Did nothing at all, no excuses, just laziness. I even bailed on going to a dance performance with the LUC.
Began hand to bike combat. My utility bike, the one I use to haul groceries and whatnot, needed a new bottom bracket. It should have been replaced at least 2 years ago but somehow I never got around to it. The price of my tardiness was the rust that kept me from removing the old guts. Even the biggest wrench I own with a meter long cheater bar attached wouldn't budge it. This wasn't really a surprise. Nor was I taken aback when the environmentally friendly penetrating oil didn't make any difference. I was a bit concerned when the incredibly toxic bolt loosener didn't help, but not to worry I had a plan:
The instructions on the nasty penetrating oil said to tap the parts whilst applying. The vibration is suppose to help it work in. I laid the bike on it's side, filled the bottom bracket with oil and duct taped a vibrator to the frame. I left it that way for the rest of the day, occasionally applying more spray. This visual image still makes me smile.
By Sunday afternoon I'd pretty much lost hope. But that evening just before bedtime: success! It was just a matter of not giving up.
In the end I didn't do anything musical the whole weekend. Most of the time my hands were covered with oil and toxic chemicals, not the best for handling guitars. Or LUCs, bocchi balls and small children for that matter, but what they don't know won't hurt them.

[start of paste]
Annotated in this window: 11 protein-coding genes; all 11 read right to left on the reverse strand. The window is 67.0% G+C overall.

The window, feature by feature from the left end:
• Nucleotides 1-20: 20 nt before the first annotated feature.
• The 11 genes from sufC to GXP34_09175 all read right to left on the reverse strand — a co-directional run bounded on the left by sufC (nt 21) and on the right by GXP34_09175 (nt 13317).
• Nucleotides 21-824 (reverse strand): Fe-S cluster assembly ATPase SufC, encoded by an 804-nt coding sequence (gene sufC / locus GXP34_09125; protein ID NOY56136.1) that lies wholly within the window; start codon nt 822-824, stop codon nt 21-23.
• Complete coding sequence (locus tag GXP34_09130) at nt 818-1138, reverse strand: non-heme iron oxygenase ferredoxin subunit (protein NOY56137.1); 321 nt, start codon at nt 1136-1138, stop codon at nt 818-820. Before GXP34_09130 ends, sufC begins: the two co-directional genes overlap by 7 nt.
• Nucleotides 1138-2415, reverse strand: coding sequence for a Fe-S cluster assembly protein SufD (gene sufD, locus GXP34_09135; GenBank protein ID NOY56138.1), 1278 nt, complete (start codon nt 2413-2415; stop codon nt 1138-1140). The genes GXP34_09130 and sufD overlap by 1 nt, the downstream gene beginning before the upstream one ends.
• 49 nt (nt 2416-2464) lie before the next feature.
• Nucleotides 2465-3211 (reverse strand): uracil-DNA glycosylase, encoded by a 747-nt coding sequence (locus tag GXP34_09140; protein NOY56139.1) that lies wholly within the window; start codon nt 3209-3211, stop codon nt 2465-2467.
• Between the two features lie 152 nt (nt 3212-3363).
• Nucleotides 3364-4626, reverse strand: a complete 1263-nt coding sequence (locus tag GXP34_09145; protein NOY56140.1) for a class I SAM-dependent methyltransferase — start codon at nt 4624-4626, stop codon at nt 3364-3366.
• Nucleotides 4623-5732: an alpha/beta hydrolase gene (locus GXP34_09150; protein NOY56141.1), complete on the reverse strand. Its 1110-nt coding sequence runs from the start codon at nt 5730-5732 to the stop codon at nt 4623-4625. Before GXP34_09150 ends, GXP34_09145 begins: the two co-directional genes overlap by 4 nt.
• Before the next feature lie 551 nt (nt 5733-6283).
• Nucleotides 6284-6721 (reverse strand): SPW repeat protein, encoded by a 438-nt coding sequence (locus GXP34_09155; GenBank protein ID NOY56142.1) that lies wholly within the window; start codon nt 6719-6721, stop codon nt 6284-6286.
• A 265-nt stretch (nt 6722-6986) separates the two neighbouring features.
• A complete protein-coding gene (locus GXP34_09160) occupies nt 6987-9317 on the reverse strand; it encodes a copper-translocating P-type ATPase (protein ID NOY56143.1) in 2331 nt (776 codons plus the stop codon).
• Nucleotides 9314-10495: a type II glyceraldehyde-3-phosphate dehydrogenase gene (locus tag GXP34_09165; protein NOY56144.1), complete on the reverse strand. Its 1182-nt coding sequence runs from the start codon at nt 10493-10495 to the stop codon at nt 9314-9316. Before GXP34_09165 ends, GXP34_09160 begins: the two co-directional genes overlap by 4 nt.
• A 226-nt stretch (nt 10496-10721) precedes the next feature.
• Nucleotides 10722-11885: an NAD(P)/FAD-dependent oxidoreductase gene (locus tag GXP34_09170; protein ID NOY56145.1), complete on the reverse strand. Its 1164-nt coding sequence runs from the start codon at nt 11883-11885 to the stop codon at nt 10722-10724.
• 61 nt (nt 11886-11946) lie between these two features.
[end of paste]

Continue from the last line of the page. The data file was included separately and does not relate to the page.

Band rehearsal. Well, that was the plan anyway. K called P a couple of hours before to say he was in British Columbia. P didn't manage to get a hold of me as I was out buying a new bottom bracket.
Because the xtracycle was out of commission I had to hand carry all my gear up the hill. Grumble, grumble, if god wanted us to walk he/she wouldn't have invented bicycles, grumble.
We used the time to get the drums right in stereo mics. It's a matter of moving it a little, recording, listening carefully and moving it again. Very tedious for anyone not directly involved in the moving or hitting aspects of it. This is the way recording was done before mutlitracking was invented. It's time intensive and not very high-tech but if you get it right the recording will sound like a real band playing in a real space.
Days like the last few feel like treading musical water. No forward motion but no loss either. It's a bit discouraging but bikes must be fixed and the non-musical life must be lived.
I've often felt that if I couldn't outplay the better musicians around me, I'd outlast 'em. It's just a matter of remembering to not give up.